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Story Work

We read stories to get experiences we've never known firsthand, or, to gain a clearer understanding of experiences we have had. In the process, we follow one or more characters the way we follow our 'self' in our dreams; we assimilate the story as if what happened to the main characters had happened to us. We identify with heroes. As they move through the story, what happens to them, happens to us. In comedy, heroes go through all the terrible things that we fear or face in our own lives - but they teach us to look at disaster with enough distance that we can laugh at it. In non-comic fiction, the hero shows us what matters, what has value, what has meaning among the random and meaningless events of life. In all stories, the hero is our teacher-by-example, and if we are to be that hero's disciple for the duration of the tale, we must have awe: We must understand that the hero has some insight, some knowledge that we ourselves do not understand, some value or power that we do not have.
- from "Characters & Viewpoint," Orson Scott Card

I was putting together some notes for a workshop and paused to reread this paragraph by the science fiction novelist Orson Scott Card from a chapter of his popular writing guide, "The Hero and the Common Man." The title reflects our innate inner duality. Our awareness of tandem weakness and potential greatness. Joseph Campbell explored the pull of the heroic ideal in his groundbreaking work on the psychology of the mythic hero. We are all both the ordinary and the extraordinary in any given moment. Yet in our reading we seek characters who inspire us through their predicaments and a surprising ability to rise to the occasion. To be brave, compassionate, courageous, inventive, adventurous, just, even powerfully cruel.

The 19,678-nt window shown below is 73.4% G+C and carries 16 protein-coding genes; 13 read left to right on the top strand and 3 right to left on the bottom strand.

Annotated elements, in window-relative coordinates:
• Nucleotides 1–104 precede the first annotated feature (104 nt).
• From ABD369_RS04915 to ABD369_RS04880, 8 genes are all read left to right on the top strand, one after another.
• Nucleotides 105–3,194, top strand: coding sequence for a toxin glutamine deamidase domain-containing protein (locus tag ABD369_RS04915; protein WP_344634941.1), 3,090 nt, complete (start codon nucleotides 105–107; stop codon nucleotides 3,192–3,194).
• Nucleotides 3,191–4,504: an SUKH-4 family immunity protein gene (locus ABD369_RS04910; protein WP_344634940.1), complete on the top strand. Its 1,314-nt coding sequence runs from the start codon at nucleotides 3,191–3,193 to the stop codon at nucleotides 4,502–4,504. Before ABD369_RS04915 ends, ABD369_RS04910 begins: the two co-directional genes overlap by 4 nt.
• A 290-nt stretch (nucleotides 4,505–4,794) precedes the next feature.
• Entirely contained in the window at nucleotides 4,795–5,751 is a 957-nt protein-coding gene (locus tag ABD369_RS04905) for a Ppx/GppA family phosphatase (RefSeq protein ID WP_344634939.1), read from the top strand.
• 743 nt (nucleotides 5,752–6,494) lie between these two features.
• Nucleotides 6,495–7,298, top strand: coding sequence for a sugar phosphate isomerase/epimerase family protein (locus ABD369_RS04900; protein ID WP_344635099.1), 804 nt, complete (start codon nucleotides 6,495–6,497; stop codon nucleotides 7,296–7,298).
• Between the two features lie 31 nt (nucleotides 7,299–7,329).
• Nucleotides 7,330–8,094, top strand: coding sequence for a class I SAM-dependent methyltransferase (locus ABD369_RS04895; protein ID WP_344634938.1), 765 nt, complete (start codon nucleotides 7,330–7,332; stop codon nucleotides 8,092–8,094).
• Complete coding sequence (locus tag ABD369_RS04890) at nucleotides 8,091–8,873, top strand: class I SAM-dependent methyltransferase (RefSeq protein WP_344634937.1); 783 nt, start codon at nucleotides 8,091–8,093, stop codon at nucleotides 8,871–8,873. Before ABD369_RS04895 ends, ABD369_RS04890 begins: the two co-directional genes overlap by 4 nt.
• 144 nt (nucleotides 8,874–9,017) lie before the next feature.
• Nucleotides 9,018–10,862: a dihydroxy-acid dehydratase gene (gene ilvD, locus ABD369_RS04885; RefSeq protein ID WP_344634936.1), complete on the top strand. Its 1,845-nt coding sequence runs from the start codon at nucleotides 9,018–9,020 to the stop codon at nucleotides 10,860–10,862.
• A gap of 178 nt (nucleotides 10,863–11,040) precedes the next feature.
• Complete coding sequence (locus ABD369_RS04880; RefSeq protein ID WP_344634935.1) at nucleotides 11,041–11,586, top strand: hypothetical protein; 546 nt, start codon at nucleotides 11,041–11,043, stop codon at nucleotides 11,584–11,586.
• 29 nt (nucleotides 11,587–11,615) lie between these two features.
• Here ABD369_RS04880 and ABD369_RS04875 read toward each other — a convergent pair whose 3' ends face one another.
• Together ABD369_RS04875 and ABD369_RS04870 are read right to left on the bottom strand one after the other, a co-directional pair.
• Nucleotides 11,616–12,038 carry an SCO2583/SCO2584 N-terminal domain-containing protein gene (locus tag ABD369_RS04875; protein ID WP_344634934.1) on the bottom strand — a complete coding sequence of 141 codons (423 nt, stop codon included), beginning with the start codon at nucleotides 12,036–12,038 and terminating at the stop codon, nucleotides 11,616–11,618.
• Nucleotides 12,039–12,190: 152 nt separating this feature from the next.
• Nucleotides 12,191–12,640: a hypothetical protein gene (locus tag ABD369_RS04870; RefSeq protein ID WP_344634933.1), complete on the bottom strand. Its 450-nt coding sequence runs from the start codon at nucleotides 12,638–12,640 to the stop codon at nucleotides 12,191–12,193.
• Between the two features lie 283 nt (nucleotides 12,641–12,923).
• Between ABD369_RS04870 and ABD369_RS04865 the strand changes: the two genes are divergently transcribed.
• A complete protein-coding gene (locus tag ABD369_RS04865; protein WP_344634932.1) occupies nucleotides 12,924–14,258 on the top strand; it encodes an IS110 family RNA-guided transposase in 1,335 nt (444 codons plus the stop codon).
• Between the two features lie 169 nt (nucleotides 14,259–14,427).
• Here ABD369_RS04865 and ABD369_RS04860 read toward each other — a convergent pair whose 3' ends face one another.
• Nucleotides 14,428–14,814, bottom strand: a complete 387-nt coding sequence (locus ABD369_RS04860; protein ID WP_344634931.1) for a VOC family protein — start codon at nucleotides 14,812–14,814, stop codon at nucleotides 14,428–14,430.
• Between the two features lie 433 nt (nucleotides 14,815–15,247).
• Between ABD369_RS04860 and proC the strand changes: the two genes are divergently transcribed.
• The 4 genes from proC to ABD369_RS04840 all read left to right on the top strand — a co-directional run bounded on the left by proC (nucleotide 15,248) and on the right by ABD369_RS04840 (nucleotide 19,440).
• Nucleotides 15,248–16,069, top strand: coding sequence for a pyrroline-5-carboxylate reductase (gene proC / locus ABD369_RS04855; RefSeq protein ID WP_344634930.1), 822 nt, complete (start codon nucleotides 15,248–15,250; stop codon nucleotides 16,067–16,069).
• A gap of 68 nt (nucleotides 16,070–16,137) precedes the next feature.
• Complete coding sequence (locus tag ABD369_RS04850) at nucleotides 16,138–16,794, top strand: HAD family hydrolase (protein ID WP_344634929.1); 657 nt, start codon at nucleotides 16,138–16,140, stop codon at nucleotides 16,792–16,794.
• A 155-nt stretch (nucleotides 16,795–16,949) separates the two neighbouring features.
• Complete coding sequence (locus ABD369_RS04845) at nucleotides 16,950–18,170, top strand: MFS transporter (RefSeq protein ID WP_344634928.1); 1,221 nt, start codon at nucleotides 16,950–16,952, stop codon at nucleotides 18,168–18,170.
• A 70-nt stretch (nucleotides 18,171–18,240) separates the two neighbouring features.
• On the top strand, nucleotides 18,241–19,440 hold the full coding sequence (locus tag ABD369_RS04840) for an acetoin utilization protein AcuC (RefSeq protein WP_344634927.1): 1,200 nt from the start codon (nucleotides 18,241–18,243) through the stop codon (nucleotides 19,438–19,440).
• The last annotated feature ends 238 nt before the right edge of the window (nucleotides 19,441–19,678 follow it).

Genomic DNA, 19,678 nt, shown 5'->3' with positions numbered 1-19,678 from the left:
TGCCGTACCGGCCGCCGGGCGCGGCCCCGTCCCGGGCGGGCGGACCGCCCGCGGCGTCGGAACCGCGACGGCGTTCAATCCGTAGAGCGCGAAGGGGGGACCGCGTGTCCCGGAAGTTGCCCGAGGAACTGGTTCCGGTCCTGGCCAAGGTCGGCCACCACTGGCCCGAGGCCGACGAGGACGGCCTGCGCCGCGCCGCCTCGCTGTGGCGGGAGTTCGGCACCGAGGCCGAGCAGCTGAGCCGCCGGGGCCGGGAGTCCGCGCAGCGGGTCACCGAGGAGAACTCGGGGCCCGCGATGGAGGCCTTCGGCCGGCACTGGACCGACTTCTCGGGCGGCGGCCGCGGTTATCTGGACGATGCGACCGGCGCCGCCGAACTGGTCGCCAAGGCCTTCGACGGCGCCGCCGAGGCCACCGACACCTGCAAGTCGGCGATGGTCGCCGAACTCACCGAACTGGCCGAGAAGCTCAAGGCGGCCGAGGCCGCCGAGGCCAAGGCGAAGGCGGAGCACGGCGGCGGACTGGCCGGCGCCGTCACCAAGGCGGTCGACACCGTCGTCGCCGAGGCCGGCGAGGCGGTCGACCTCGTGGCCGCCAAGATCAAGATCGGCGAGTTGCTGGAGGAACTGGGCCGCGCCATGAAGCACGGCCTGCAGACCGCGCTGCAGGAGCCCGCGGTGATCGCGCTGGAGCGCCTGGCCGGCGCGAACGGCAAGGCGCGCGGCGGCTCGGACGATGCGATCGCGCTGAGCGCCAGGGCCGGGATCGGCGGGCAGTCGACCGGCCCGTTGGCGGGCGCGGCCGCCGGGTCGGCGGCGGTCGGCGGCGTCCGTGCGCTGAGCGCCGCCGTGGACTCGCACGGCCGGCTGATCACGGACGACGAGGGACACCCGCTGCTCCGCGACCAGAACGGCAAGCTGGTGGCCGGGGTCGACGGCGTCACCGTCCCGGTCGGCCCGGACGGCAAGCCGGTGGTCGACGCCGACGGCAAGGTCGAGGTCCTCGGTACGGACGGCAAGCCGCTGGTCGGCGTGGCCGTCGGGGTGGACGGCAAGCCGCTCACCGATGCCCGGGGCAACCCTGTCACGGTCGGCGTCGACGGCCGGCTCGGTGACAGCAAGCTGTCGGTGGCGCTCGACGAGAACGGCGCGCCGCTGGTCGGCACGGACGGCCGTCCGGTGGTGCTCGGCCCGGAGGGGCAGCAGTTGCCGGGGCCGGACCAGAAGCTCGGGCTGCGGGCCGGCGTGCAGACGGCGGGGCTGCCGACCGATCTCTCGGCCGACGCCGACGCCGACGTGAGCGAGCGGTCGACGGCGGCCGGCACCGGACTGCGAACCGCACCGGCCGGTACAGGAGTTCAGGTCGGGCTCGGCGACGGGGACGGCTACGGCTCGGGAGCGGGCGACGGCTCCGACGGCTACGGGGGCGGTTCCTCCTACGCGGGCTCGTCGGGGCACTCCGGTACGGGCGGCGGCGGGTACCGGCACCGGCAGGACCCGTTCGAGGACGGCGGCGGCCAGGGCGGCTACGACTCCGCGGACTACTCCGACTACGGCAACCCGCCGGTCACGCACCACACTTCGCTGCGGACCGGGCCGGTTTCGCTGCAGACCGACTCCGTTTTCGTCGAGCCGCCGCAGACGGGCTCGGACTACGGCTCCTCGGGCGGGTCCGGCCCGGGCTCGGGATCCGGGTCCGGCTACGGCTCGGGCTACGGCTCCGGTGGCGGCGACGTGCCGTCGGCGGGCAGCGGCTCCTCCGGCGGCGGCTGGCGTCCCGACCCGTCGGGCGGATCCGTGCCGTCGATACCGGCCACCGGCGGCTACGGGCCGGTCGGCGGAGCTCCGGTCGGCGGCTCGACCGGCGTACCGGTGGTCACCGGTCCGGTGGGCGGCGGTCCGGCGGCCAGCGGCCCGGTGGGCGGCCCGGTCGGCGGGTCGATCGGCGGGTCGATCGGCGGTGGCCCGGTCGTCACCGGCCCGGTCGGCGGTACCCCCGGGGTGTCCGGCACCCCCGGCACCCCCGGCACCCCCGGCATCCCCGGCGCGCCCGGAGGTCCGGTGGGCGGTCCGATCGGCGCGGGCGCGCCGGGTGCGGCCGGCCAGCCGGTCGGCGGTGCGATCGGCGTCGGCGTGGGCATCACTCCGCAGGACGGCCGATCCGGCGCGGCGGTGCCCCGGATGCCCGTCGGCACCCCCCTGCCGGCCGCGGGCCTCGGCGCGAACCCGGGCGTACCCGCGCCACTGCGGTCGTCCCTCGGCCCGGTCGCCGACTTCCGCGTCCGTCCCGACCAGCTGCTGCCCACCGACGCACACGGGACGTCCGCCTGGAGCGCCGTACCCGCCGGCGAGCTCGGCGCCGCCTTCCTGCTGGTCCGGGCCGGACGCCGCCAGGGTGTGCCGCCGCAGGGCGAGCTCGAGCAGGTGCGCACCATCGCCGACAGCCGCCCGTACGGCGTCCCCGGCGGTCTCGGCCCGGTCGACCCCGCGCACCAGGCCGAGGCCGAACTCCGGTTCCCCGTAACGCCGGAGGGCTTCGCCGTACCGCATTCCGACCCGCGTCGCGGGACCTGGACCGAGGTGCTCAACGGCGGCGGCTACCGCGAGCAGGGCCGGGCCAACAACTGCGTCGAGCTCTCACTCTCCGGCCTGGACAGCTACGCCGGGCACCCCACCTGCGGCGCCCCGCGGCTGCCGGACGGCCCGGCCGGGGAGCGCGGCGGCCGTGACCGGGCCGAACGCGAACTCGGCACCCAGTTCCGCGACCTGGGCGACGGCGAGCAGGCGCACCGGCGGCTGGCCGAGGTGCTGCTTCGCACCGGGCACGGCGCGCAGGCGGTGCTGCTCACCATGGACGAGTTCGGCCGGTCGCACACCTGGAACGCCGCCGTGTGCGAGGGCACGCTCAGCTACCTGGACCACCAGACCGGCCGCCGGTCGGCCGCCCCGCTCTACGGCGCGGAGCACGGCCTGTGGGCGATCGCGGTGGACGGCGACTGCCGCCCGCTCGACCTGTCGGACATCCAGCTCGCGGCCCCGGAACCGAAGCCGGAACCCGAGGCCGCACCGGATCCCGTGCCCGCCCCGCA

I have been thinking all morning about the heroic and the personal cost of heroism. How those situations which may bring out the best in us are often the most difficult to endure. That those events to which we respond most bravely are too often the ones that cost us the very most. If the gift of triumph over loss is a sense of ourselves as capable, will fewer future challenges feel overwhelming as our courage muscles flex, or will we find our enthusiasm for life dulled by an awareness of experience as a two-edged sword?

I confess I do not know the answer to this question - whether challenge strengthens our vitality for life or toughens us with scars - but I might hypothesize we exist on a pendulum of sorts between the two responses, boldness and aversion. I believe stories work our predicaments: that we challenge ourselves to play-act beside the hero, exploring our own paper courage. And in shadow-boxing, realize a true, real-world strength. We use story, our own or those of others, as allegory and call to action, fable and history. So do the story work. Take a step back to laugh and a thoughtful moment in contemplation of the day and its challenges. Be in awe. You are the hero of your own story.
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